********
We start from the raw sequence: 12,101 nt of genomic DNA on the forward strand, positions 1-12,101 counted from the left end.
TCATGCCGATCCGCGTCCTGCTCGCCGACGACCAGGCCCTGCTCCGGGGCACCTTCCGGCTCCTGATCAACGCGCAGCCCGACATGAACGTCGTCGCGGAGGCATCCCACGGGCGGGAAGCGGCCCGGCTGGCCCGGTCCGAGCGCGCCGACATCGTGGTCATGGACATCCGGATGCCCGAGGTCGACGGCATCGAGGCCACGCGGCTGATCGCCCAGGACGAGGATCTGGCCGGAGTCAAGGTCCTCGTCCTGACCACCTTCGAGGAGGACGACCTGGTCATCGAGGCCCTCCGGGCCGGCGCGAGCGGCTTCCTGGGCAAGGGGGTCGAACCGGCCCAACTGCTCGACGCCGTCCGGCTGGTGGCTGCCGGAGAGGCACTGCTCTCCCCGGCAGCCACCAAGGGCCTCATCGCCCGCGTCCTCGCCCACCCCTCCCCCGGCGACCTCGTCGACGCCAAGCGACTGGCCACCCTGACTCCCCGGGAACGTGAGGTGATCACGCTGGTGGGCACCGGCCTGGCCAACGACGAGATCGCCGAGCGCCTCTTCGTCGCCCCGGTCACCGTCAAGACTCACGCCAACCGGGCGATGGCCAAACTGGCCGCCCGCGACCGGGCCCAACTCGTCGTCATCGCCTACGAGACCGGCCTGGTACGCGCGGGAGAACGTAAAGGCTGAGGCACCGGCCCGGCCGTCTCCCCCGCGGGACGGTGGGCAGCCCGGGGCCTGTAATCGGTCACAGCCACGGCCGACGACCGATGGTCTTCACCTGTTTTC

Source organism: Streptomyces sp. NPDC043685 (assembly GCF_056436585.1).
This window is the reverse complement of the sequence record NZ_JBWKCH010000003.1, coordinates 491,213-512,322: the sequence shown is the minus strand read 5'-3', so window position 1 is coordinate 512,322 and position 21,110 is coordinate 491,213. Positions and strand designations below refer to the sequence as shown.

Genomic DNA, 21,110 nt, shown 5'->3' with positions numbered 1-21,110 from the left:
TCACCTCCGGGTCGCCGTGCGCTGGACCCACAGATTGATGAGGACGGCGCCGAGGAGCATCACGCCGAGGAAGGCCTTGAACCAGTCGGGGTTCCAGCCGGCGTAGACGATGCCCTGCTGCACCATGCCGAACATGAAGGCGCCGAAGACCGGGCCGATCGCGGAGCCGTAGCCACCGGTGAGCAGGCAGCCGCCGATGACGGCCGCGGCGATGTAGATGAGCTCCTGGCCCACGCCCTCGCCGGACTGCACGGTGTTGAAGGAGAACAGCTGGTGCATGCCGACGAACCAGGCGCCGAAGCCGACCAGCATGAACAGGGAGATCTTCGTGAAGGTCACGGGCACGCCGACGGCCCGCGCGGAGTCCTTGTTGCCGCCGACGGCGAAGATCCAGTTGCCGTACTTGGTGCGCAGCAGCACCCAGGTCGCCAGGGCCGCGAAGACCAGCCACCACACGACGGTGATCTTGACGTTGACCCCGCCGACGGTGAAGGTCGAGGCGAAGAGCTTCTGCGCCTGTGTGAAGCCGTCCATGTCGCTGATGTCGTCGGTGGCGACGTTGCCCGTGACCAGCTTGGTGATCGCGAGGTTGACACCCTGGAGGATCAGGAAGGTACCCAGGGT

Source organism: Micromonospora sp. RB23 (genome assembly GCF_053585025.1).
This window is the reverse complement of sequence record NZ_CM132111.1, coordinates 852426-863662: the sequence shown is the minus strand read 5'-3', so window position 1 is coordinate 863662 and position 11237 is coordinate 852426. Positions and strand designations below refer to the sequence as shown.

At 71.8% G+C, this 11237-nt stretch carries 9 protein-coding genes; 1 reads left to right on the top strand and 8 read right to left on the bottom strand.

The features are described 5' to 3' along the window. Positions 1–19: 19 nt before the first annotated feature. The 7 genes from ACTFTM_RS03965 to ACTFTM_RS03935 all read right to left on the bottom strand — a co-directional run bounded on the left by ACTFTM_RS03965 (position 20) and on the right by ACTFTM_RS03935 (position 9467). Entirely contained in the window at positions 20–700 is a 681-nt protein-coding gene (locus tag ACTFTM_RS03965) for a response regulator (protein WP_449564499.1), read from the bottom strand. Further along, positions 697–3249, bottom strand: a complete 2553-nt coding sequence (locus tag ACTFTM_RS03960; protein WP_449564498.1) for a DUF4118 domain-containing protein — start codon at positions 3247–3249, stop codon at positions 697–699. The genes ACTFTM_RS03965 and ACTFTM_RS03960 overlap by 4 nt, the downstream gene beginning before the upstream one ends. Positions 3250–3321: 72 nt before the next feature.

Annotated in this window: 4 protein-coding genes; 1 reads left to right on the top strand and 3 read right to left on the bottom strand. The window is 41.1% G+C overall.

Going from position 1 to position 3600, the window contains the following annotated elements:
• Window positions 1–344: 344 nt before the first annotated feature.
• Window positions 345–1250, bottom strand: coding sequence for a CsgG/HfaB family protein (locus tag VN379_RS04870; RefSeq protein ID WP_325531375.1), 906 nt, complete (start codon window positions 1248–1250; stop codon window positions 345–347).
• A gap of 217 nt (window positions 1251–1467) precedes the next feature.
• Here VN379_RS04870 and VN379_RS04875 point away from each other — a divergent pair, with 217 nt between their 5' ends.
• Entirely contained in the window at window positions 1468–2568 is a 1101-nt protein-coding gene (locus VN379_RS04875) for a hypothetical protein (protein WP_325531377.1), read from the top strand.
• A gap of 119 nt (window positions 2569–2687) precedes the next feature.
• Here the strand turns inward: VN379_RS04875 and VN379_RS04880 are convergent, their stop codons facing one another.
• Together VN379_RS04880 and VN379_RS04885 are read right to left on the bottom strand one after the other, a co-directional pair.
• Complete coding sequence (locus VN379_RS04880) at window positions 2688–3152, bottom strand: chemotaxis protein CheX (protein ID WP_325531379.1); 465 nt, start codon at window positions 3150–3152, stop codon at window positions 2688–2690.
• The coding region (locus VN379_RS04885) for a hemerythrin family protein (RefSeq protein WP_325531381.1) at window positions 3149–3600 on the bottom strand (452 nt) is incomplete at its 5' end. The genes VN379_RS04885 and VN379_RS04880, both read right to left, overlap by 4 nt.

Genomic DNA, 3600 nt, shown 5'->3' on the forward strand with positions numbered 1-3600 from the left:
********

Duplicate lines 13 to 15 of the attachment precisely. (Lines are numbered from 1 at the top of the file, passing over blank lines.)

• Window positions 1–344: 344 nt before the first annotated feature.
• Window positions 345–1250, bottom strand: coding sequence for a CsgG/HfaB family protein (locus tag VN379_RS04870; RefSeq protein ID WP_325531375.1), 906 nt, complete (start codon window positions 1248–1250; stop codon window positions 345–347).
• A gap of 217 nt (window positions 1251–1467) precedes the next feature.